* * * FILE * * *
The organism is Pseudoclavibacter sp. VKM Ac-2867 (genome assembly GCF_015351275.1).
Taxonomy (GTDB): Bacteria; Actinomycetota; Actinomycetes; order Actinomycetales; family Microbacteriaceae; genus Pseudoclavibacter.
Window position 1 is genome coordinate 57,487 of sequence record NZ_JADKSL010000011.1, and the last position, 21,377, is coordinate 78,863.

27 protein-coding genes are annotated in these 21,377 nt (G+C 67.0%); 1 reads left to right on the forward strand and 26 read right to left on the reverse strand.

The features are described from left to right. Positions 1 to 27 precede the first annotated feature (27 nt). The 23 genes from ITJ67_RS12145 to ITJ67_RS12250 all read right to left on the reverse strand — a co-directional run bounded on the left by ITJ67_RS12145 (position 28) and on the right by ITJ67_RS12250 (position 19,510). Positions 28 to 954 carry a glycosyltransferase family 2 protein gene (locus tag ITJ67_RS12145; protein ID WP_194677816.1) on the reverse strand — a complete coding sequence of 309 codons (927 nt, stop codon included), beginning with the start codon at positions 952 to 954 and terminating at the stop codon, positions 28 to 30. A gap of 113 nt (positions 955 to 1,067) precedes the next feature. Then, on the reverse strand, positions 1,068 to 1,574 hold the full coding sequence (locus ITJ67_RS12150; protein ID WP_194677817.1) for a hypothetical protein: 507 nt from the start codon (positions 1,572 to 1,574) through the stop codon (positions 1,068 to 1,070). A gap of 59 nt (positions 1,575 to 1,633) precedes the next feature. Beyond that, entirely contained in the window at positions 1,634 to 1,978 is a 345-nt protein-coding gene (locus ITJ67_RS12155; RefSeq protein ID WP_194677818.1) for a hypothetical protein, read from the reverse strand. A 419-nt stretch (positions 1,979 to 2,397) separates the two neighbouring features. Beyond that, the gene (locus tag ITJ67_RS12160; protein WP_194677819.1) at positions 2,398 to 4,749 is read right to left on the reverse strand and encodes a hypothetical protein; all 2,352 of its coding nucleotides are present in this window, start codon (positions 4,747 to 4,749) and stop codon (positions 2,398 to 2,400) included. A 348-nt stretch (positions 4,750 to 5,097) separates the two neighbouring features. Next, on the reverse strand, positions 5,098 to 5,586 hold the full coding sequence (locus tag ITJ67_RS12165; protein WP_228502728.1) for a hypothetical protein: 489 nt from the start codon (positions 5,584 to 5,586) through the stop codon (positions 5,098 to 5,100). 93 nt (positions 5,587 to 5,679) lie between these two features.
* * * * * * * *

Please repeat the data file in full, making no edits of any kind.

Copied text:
The organism is Pseudoclavibacter sp. VKM Ac-2867 (genome assembly GCF_015351275.1).
Taxonomy (GTDB): Bacteria; Actinomycetota; Actinomycetes; order Actinomycetales; family Microbacteriaceae; genus Pseudoclavibacter.
Window position 1 is genome coordinate 57,487 of sequence record NZ_JADKSL010000011.1, and the last position, 21,377, is coordinate 78,863.

27 protein-coding genes are annotated in these 21,377 nt (G+C 67.0%); 1 reads left to right on the forward strand and 26 read right to left on the reverse strand.

The features are described from left to right. Positions 1 to 27 precede the first annotated feature (27 nt). The 23 genes from ITJ67_RS12145 to ITJ67_RS12250 all read right to left on the reverse strand — a co-directional run bounded on the left by ITJ67_RS12145 (position 28) and on the right by ITJ67_RS12250 (position 19,510). Positions 28 to 954 carry a glycosyltransferase family 2 protein gene (locus tag ITJ67_RS12145; protein ID WP_194677816.1) on the reverse strand — a complete coding sequence of 309 codons (927 nt, stop codon included), beginning with the start codon at positions 952 to 954 and terminating at the stop codon, positions 28 to 30. A gap of 113 nt (positions 955 to 1,067) precedes the next feature. Then, on the reverse strand, positions 1,068 to 1,574 hold the full coding sequence (locus ITJ67_RS12150; protein ID WP_194677817.1) for a hypothetical protein: 507 nt from the start codon (positions 1,572 to 1,574) through the stop codon (positions 1,068 to 1,070). A gap of 59 nt (positions 1,575 to 1,633) precedes the next feature. Beyond that, entirely contained in the window at positions 1,634 to 1,978 is a 345-nt protein-coding gene (locus ITJ67_RS12155; RefSeq protein ID WP_194677818.1) for a hypothetical protein, read from the reverse strand. A 419-nt stretch (positions 1,979 to 2,397) separates the two neighbouring features. Beyond that, the gene (locus tag ITJ67_RS12160; protein WP_194677819.1) at positions 2,398 to 4,749 is read right to left on the reverse strand and encodes a hypothetical protein; all 2,352 of its coding nucleotides are present in this window, start codon (positions 4,747 to 4,749) and stop codon (positions 2,398 to 2,400) included. A 348-nt stretch (positions 4,750 to 5,097) separates the two neighbouring features. Next, on the reverse strand, positions 5,098 to 5,586 hold the full coding sequence (locus tag ITJ67_RS12165; protein WP_228502728.1) for a hypothetical protein: 489 nt from the start codon (positions 5,584 to 5,586) through the stop codon (positions 5,098 to 5,100). 93 nt (positions 5,587 to 5,679) lie between these two features.